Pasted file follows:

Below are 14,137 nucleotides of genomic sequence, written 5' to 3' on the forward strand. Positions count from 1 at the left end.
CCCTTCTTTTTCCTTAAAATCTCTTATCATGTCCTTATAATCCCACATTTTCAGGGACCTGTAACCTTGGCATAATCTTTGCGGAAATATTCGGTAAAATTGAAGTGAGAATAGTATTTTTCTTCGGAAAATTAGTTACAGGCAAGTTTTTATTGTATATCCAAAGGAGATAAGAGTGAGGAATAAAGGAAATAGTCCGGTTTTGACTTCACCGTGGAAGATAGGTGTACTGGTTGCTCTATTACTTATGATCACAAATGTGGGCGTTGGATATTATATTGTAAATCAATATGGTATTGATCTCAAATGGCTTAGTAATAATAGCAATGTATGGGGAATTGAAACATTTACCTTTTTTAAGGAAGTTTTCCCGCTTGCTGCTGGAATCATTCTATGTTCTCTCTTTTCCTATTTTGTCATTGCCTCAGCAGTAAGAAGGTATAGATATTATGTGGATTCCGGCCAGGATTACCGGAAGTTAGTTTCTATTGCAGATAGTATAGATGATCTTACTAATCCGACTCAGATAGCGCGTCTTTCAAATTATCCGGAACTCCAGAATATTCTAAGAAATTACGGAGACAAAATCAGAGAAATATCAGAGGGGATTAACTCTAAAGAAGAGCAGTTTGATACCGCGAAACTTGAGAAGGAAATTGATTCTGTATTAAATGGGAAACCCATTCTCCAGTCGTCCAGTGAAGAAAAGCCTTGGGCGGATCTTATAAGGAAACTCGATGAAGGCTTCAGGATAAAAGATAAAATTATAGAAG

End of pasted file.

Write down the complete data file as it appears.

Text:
Below are 14,137 nucleotides of genomic sequence, written 5' to 3' on the forward strand. Positions count from 1 at the left end.
CCCTTCTTTTTCCTTAAAATCTCTTATCATGTCCTTATAATCCCACATTTTCAGGGACCTGTAACCTTGGCATAATCTTTGCGGAAATATTCGGTAAAATTGAAGTGAGAATAGTATTTTTCTTCGGAAAATTAGTTACAGGCAAGTTTTTATTGTATATCCAAAGGAGATAAGAGTGAGGAATAAAGGAAATAGTCCGGTTTTGACTTCACCGTGGAAGATAGGTGTACTGGTTGCTCTATTACTTATGATCACAAATGTGGGCGTTGGATATTATATTGTAAATCAATATGGTATTGATCTCAAATGGCTTAGTAATAATAGCAATGTATGGGGAATTGAAACATTTACCTTTTTTAAGGAAGTTTTCCCGCTTGCTGCTGGAATCATTCTATGTTCTCTCTTTTCCTATTTTGTCATTGCCTCAGCAGTAAGAAGGTATAGATATTATGTGGATTCCGGCCAGGATTACCGGAAGTTAGTTTCTATTGCAGATAGTATAGATGATCTTACTAATCCGACTCAGATAGCGCGTCTTTCAAATTATCCGGAACTCCAGAATATTCTAAGAAATTACGGAGACAAAATCAGAGAAATATCAGAGGGGATTAACTCTAAAGAAGAGCAGTTTGATACCGCGAAACTTGAGAAGGAAATTGATTCTGTATTAAATGGGAAACCCATTCTCCAGTCGTCCAGTGAAGAAAAGCCTTGGGCGGATCTTATAAGGAAACTCGATGAAGGCTTCAGGATAAAAGATAAAATTATAGAAG